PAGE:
If the Bible Doesn’t Use “Trinity” to Describe God, Why Do We?

David Tae-Kyung Rim
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This is probably the most frequently asked and the most difficult question one can pose concerning the Christian faith. Yet it is so central to our faith that legions of theologians and philosophers have dared to tread these sacred grounds. Any response, especially in this limited format, will be incomplete and may be unsatisfying.

Let me begin by noting that while the term Trinity is not explicitly found in the Scriptures, the concept surely is. This doctrine is composed of three basic beliefs: (1) there is one God; (2) the Father is God; Jesus is God; and the Holy Spirit is God; and (3) all three divine persons are distinct.

As you have correctly noted, this presents the Christian with a dilemma. Either there is one God, and therefore, only one divine person; or, there are three divine persons, and therefore, three gods. But orthodox Christianity rejects both of these options as being heretical.

From all of eternity, the Christian God is one whose essence is love.

One route is to argue that there is one divine essence, which is constituted by three distinct persons, each identical to that divine essence. The oneness of the Trinity would refer to this divine essence. The threeness would refer to each of the divine persons, who simply are that one divine essence. This way of viewing things raises the issue of counting. How can there be only one essence when there are three divine persons identical to that one essence? That’s like saying one equals three. But one could argue that God transcends the human sphere in such a way that our concepts like “essence” or “person” cannot capture the rich details of the divine sphere. Think of it this way. A drawing by definition cannot be both a circle and a triangle. This is the case because one’s perspective is that of a flat plane— two-dimensional. But if we expand our world into three dimensions, then we could have an object, such as a cone, which could be seen as a triangle from one perspective and a circle from a different perspective. It is the two-dimensional world’s inability to capture the three-dimensional nature of the cone that produces this logical problem. Applying this to the issue at hand, our human concepts are like two-dimensional drawings trying to capture the reality of a three-dimensional divine Being.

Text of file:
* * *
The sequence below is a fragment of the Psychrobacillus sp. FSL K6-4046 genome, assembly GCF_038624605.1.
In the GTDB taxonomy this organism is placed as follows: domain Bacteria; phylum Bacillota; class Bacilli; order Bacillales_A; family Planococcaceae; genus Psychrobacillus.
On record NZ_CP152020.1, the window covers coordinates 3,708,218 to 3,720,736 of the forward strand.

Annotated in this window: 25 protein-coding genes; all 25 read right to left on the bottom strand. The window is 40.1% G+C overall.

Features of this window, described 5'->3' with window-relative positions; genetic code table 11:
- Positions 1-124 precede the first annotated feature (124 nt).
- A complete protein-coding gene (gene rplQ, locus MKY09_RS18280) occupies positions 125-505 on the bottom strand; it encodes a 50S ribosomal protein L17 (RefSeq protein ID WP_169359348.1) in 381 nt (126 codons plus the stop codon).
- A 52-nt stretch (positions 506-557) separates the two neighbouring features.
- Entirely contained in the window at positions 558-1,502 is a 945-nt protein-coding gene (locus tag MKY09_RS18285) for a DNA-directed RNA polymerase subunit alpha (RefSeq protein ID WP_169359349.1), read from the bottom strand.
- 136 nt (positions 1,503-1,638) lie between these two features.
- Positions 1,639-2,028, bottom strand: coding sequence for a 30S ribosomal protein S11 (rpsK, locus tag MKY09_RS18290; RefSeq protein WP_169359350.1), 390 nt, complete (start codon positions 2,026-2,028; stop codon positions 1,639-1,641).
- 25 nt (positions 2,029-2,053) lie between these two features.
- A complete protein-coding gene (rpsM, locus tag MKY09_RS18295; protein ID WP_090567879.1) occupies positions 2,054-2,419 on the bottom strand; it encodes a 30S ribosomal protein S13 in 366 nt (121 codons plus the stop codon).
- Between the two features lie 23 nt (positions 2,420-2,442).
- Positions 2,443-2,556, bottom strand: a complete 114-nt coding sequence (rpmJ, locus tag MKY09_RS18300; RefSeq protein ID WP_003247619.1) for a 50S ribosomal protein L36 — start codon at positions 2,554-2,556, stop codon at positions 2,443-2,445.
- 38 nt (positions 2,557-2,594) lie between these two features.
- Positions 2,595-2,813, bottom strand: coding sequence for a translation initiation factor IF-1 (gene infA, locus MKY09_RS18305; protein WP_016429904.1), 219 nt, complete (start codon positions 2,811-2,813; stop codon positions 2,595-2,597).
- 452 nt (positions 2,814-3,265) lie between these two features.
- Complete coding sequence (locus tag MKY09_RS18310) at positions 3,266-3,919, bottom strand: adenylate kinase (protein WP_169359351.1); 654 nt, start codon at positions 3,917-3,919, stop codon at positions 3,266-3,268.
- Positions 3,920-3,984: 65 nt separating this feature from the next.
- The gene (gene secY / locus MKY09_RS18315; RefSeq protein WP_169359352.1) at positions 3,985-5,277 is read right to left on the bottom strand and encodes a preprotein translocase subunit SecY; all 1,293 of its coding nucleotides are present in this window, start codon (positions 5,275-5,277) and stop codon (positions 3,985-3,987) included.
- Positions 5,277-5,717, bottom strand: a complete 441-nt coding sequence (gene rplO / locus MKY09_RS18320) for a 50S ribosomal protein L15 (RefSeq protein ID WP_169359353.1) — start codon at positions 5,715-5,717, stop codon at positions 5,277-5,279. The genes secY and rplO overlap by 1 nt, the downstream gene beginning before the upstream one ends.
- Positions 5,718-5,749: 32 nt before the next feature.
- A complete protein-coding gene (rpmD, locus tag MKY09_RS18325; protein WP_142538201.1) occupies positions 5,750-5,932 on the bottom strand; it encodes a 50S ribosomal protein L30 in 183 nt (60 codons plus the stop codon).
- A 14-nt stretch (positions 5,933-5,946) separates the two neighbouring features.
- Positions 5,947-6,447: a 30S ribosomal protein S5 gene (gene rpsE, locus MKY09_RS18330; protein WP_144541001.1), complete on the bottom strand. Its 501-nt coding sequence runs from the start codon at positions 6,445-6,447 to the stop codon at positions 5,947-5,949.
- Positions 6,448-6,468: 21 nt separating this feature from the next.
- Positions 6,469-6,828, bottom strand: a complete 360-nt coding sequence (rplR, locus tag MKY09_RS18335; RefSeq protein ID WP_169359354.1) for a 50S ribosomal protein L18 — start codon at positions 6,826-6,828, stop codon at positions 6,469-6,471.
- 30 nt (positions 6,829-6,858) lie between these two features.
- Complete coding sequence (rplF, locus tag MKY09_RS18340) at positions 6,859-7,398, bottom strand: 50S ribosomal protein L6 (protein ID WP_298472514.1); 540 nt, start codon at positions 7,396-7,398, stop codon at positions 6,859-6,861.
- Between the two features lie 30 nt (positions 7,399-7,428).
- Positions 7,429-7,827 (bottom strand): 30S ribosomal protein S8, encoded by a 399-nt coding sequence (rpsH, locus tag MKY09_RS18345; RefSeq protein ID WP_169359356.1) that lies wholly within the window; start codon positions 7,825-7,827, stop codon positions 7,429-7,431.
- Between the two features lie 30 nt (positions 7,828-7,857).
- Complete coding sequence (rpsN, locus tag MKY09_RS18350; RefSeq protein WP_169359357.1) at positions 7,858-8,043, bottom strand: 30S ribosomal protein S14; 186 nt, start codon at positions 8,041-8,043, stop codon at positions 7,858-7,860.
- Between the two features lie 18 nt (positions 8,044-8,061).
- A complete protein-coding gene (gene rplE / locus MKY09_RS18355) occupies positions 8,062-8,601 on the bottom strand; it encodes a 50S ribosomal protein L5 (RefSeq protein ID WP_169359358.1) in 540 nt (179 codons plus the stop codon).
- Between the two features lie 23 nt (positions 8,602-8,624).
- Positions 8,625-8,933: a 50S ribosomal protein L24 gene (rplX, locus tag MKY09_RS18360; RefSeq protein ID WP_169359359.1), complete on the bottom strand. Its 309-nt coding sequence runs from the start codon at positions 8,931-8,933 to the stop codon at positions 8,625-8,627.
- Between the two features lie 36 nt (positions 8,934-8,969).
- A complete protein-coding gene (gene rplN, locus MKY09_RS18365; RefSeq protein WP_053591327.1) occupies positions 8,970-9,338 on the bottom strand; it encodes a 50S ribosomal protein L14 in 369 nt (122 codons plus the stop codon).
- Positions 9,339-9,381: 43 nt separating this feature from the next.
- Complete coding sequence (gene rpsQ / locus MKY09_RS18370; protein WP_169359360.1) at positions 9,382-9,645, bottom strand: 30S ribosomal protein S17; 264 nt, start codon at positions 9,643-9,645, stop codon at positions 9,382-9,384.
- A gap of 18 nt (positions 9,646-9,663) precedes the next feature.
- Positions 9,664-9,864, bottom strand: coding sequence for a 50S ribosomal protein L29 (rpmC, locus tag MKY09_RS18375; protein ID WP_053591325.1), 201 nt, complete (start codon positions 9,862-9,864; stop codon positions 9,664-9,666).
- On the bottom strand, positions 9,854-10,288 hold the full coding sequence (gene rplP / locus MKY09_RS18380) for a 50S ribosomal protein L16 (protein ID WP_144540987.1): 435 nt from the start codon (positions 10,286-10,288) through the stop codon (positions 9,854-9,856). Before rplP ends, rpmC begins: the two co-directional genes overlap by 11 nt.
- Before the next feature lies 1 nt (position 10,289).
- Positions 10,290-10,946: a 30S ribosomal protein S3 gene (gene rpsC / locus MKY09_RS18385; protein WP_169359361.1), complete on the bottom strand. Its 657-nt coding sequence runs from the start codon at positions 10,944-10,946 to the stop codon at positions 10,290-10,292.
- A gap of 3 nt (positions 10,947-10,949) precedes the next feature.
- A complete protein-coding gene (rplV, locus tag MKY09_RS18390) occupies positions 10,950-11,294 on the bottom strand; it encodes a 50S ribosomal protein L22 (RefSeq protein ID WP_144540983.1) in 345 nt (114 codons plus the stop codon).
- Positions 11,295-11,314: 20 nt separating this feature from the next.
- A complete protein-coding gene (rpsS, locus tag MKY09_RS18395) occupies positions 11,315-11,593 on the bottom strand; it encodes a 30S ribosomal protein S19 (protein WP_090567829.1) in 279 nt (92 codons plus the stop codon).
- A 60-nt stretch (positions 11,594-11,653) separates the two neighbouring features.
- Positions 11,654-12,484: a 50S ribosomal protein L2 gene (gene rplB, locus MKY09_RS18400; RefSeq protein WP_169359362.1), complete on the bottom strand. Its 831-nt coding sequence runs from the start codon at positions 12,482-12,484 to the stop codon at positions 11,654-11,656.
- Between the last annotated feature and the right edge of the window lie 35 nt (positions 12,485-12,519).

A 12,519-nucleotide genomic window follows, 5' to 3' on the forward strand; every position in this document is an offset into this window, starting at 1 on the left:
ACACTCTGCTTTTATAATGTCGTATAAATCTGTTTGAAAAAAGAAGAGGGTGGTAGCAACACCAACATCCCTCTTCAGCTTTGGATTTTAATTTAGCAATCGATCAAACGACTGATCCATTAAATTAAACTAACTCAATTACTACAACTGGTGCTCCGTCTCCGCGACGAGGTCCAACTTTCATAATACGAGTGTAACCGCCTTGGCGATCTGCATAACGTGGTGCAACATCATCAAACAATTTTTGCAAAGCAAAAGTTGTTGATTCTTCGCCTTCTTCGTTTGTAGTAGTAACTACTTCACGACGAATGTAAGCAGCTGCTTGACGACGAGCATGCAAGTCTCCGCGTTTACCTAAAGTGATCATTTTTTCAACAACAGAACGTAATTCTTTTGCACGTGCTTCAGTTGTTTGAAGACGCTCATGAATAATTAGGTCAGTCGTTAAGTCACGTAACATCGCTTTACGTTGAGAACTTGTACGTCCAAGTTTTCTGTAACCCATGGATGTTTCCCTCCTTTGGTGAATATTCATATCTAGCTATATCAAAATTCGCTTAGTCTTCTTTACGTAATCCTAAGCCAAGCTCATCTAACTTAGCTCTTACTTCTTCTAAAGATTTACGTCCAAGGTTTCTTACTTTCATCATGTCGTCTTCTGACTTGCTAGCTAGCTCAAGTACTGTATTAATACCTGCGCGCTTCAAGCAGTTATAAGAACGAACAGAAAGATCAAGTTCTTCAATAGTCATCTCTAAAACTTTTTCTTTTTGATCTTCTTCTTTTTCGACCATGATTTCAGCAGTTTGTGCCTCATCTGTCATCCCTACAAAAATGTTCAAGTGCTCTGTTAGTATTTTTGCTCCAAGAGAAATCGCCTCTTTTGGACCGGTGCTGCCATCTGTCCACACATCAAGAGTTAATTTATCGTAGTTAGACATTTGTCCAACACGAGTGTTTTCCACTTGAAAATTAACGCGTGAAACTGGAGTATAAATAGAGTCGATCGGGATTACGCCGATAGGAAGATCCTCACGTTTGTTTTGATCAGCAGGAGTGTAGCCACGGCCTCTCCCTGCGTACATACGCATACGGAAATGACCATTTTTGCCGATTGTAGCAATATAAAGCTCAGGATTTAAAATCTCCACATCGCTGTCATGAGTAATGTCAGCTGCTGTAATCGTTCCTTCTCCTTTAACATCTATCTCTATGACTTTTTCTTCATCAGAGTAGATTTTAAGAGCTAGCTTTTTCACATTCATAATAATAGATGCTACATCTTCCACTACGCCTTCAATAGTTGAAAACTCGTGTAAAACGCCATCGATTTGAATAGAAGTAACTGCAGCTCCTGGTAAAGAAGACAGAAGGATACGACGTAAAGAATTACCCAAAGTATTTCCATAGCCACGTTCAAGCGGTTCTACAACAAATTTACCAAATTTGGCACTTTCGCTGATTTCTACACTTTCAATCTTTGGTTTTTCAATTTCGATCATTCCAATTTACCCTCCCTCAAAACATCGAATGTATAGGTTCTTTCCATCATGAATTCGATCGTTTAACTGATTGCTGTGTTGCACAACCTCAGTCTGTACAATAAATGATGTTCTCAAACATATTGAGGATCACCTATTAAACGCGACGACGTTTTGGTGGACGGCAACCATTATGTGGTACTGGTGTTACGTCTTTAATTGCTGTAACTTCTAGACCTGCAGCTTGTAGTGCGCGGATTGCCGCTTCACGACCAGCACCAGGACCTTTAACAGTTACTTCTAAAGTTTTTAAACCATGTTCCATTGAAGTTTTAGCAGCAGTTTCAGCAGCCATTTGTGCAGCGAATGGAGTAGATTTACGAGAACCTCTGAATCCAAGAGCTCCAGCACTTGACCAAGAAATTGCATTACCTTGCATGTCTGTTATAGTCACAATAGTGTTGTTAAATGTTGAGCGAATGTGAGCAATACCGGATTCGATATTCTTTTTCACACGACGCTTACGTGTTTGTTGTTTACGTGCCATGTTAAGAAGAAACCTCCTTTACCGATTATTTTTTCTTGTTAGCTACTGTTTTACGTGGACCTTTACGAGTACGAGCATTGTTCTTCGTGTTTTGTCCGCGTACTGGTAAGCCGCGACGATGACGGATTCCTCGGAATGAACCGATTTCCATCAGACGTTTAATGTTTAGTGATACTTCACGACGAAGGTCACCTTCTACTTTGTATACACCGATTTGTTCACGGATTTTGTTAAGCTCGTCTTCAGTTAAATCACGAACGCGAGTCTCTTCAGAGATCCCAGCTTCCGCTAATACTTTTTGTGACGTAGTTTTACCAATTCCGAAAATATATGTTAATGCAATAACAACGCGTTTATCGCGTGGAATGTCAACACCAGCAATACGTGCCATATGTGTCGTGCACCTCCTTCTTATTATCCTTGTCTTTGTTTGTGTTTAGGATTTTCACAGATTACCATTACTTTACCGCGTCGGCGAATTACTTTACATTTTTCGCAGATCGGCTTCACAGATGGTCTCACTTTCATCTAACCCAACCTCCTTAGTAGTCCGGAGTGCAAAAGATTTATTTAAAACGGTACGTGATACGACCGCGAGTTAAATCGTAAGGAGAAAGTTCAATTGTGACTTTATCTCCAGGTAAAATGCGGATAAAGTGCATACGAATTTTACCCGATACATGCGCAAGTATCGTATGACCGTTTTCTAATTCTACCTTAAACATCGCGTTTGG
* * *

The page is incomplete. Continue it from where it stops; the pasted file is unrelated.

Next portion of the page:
The other route one can go is to argue that when we say there is one God, we mean that there is one “Godhead”—one divine society or family. In this case the Father, Son, and Spirit are members of the same divine family. The problem facing this particular model is whether the belief in one “Godhead” is as monotheistic as the belief in “one God.” This understanding of the Trinity seems to position Christianity dangerously close to polytheism. But at the same time, its advantage is in its logical clarity. The oneness of the Trinity references the Godhead; the threeness references the Father, Son, and Spirit, who are members of that one divine family.

Different orthodox Christian theologians and philosophers support both of these interpretations. Those who desire to affirm a strong sense of monotheism tend to opt for the first model presented. Those who believe that conceptual precision is absolutely necessary in the formulation of our doctrines tend to opt for the second.

No matter where our disagreements may be concerning this most complex but crucial doctrine, we cannot forget that the triune nature of God is another way of saying what John has written in his first epistle: “God is love.” From all of eternity, the Christian God is one whose essence is love, a selfless love of one person for another; a love so pure that it can only be pictured by the love of a parent for their only child.

For Further Reading:

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